What is Aphasia? | Whittier, CA | PIH Health

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Published on June 06, 2022

What is Aphasia?

This communication disorder forced Bruce Willis into early retirement.

Photo of a senior woman holding and looking at a green apple while undergoing speech therapyPopular actor Bruce Willis’ family recently announced that he was stepping away from his acting career due to a health condition called aphasia. While many people may have been saddened to hear the news, it also left them wondering about the condition. Here’s an overview about what aphasia is and how it affects a person and their loved ones.

What is aphasia?

“Aphasia is a communication disorder that affects how someone understands and expresses spoken or written language,” says Jonathan Marehbian MD, PIH Health neurologist. “It is caused by damage to an area in the dominant, usually the left side of the brain for a majority of people that is responsible for language. As language one of the major cognitive domains, it can affect one’s cognitive abilities”

What causes aphasia?

About 2 million Americans have aphasia and stroke is the most common cause of the condition. According to Dr. Marehbian, injuries or conditions that affect the portion of the brain that controls language, such as brain trauma, brain tumors, brain hemorrhage and neurodegenerative conditions such as dementia or Alzheimer’s disease may also cause aphasia. With some of these conditions the symptoms may be immediate and maximal at onset, while in others it can develop gradually and worsens over time.

What are the symptoms of aphasia?

If you’ve ever struggled to find the right word to express yourself, you may be concerned that you have aphasia, but this condition goes beyond finding the right word on occasion. Although different people may have different symptoms, here are some of the more common symptoms of aphasia:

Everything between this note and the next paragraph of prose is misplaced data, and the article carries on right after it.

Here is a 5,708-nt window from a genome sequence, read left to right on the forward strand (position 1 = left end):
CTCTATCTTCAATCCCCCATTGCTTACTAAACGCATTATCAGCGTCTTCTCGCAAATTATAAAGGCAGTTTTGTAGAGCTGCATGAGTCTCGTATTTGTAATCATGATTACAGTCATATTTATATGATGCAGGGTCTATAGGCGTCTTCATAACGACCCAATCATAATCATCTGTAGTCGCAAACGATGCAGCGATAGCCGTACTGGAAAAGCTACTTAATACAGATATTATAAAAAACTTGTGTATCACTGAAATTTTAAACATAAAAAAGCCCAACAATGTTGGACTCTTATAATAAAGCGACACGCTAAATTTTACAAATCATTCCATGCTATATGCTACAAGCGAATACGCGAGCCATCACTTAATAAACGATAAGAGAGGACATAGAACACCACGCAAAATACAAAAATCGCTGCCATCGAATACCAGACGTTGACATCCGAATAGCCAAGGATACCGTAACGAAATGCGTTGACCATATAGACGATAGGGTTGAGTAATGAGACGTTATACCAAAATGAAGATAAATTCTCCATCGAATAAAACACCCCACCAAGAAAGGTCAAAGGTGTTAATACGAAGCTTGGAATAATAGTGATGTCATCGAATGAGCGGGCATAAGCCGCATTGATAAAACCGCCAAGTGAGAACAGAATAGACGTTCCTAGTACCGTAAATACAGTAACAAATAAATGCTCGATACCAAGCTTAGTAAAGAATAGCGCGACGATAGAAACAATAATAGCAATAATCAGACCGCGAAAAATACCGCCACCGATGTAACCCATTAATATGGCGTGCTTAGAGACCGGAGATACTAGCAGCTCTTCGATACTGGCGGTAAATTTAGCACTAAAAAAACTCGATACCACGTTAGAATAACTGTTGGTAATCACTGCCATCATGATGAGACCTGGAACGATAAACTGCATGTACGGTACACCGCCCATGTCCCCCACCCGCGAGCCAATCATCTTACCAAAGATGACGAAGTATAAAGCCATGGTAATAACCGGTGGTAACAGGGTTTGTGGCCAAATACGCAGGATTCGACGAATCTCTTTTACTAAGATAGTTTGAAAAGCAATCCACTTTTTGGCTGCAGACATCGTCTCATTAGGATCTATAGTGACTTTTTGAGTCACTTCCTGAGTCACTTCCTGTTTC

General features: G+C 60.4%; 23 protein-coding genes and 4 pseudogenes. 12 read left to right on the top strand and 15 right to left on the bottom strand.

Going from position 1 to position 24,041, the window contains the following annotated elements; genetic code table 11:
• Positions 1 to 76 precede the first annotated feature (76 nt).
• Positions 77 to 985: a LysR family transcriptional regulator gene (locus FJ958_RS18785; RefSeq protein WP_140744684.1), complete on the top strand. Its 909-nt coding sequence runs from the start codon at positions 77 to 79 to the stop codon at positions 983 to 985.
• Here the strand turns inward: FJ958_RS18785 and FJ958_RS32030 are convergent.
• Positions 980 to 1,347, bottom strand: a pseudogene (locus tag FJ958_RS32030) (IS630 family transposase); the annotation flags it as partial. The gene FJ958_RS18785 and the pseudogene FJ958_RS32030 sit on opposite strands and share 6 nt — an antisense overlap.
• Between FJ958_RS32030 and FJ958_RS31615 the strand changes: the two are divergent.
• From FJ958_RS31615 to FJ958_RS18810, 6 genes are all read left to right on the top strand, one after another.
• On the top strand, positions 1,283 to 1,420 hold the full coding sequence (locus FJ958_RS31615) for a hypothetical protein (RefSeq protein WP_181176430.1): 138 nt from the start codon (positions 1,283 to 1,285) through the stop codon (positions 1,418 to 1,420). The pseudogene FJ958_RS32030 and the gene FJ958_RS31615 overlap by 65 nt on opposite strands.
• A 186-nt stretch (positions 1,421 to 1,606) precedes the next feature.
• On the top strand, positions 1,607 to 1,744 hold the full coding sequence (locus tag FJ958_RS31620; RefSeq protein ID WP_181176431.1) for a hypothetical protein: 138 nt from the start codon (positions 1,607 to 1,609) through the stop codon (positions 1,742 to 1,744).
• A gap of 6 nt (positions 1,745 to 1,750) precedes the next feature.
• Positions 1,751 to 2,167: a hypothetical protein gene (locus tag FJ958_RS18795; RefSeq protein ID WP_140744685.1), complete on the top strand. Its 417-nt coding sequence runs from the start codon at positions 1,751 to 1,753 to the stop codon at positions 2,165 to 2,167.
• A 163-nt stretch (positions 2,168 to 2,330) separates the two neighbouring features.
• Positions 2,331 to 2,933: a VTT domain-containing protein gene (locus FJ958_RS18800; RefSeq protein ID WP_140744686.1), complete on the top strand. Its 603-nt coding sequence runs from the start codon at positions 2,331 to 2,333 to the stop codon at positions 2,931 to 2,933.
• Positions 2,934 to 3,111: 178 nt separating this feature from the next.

• Difficulty remembering names of things
  • Not being able to put together sentences to express what you’re thinking
  • Saying things that don’t make sense or have no meaning
  • Making up words
  • Hesitancy with normal flow of speaking
  • Using words that don’t fit in a sentence and wrong word substitutions
  • Omitting words from a sentence
  • Being unable to understand what people are saying
  • New difficulties with reading or writing

Is there a cure for aphasia?

“If aphasia is caused by a stroke or brain injury, a person may recover to some degree as the brain has time to use rewiring pathways to compensate for the damaged areas,” says Dr. Marehbian. “If due to a degenerative condition, there is no cure for aphasia but rehabilitation and speech therapy may help enhance a person’s ability to communicate. Treatment is also aimed at educating family members about the problem and providing them with tips on how to better communicate with the patient.”

How does aphasia affect the person who has it?

Not being able to easily communicate with others can be extremely frustrating, especially when other cognitive abilities are still intact. It can cause people to pull away and makes them feel isolated. However, socialization is one of the best ways to slow progression of the condition. If you know someone who has aphasia, encouraging them to communicate with others as much as possible is important, even though it may be difficult and frustrating. Joining support groups may also help those affected better cope with their aphasia. Depression may also ensue after a stroke, especially in those with aphasia, which should also be addressed with the appropriate therapeutic means.

How does aphasia affect loved ones?

Since aphasia is a communication disorder, it can be especially hard on loved ones. Knowing that most of a person’s cognitive abilities are still intact but they have difficulty understanding you or communicating their thoughts and needs can be especially challenging and frustrating. Patience is one of the most important traits you need to have when someone you love has aphasia. Try to get into the habit of speaking slowly and keeping sentences short and simple. Repeat yourself when necessary. Give someone extra time to respond. Find nonverbal ways to communicate as appropriate, such as drawing images. Don’t make frequent corrections of words when spoken incorrectly. Encourage as much independence as possible

To find a doctor go to PIHHealth.org/Doctors.

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